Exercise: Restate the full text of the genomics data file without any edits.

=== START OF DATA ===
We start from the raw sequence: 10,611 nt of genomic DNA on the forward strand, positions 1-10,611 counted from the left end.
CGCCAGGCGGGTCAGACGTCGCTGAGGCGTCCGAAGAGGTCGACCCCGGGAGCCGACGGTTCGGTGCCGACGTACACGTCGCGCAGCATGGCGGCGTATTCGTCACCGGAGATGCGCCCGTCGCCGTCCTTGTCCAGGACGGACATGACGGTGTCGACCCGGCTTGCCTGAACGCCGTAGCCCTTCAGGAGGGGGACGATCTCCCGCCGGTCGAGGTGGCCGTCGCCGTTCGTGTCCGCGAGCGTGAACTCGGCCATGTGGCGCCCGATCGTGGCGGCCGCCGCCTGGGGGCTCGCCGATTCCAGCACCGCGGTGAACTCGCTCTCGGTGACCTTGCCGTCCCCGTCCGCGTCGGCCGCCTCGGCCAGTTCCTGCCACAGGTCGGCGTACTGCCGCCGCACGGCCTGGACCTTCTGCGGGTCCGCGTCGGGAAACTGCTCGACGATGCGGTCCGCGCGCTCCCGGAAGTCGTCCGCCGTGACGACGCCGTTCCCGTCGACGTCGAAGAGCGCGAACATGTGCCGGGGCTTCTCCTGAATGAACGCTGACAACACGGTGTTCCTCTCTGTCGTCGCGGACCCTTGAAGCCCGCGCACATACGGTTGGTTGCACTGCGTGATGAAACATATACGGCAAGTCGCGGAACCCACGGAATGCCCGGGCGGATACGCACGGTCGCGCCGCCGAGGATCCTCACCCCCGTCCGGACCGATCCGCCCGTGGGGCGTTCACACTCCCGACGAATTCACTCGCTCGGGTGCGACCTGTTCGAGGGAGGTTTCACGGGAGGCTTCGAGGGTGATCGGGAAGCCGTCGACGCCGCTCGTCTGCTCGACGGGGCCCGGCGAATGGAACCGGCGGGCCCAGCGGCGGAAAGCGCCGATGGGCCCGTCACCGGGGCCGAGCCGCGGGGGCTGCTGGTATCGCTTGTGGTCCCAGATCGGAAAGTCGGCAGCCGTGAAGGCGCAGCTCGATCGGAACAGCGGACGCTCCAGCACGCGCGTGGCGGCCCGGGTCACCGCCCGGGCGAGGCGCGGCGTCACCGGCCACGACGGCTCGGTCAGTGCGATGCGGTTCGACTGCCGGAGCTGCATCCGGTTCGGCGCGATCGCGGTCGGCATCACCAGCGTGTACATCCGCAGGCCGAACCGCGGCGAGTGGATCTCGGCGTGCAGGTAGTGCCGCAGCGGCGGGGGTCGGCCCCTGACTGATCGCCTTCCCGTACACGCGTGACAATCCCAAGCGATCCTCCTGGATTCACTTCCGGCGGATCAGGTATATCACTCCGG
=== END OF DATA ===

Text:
We start from the raw sequence: 10,611 nt of genomic DNA on the forward strand, positions 1-10,611 counted from the left end.
CGCCAGGCGGGTCAGACGTCGCTGAGGCGTCCGAAGAGGTCGACCCCGGGAGCCGACGGTTCGGTGCCGACGTACACGTCGCGCAGCATGGCGGCGTATTCGTCACCGGAGATGCGCCCGTCGCCGTCCTTGTCCAGGACGGACATGACGGTGTCGACCCGGCTTGCCTGAACGCCGTAGCCCTTCAGGAGGGGGACGATCTCCCGCCGGTCGAGGTGGCCGTCGCCGTTCGTGTCCGCGAGCGTGAACTCGGCCATGTGGCGCCCGATCGTGGCGGCCGCCGCCTGGGGGCTCGCCGATTCCAGCACCGCGGTGAACTCGCTCTCGGTGACCTTGCCGTCCCCGTCCGCGTCGGCCGCCTCGGCCAGTTCCTGCCACAGGTCGGCGTACTGCCGCCGCACGGCCTGGACCTTCTGCGGGTCCGCGTCGGGAAACTGCTCGACGATGCGGTCCGCGCGCTCCCGGAAGTCGTCCGCCGTGACGACGCCGTTCCCGTCGACGTCGAAGAGCGCGAACATGTGCCGGGGCTTCTCCTGAATGAACGCTGACAACACGGTGTTCCTCTCTGTCGTCGCGGACCCTTGAAGCCCGCGCACATACGGTTGGTTGCACTGCGTGATGAAACATATACGGCAAGTCGCGGAACCCACGGAATGCCCGGGCGGATACGCACGGTCGCGCCGCCGAGGATCCTCACCCCCGTCCGGACCGATCCGCCCGTGGGGCGTTCACACTCCCGACGAATTCACTCGCTCGGGTGCGACCTGTTCGAGGGAGGTTTCACGGGAGGCTTCGAGGGTGATCGGGAAGCCGTCGACGCCGCTCGTCTGCTCGACGGGGCCCGGCGAATGGAACCGGCGGGCCCAGCGGCGGAAAGCGCCGATGGGCCCGTCACCGGGGCCGAGCCGCGGGGGCTGCTGGTATCGCTTGTGGTCCCAGATCGGAAAGTCGGCAGCCGTGAAGGCGCAGCTCGATCGGAACAGCGGACGCTCCAGCACGCGCGTGGCGGCCCGGGTCACCGCCCGGGCGAGGCGCGGCGTCACCGGCCACGACGGCTCGGTCAGTGCGATGCGGTTCGACTGCCGGAGCTGCATCCGGTTCGGCGCGATCGCGGTCGGCATCACCAGCGTGTACATCCGCAGGCCGAACCGCGGCGAGTGGATCTCGGCGTGCAGGTAGTGCCGCAGCGGCGGGGGTCGGCCCCTGACTGATCGCCTTCCCGTACACGCGTGACAATCCCAAGCGATCCTCCTGGATTCACTTCCGGCGGATCAGGTATATCACTCCGG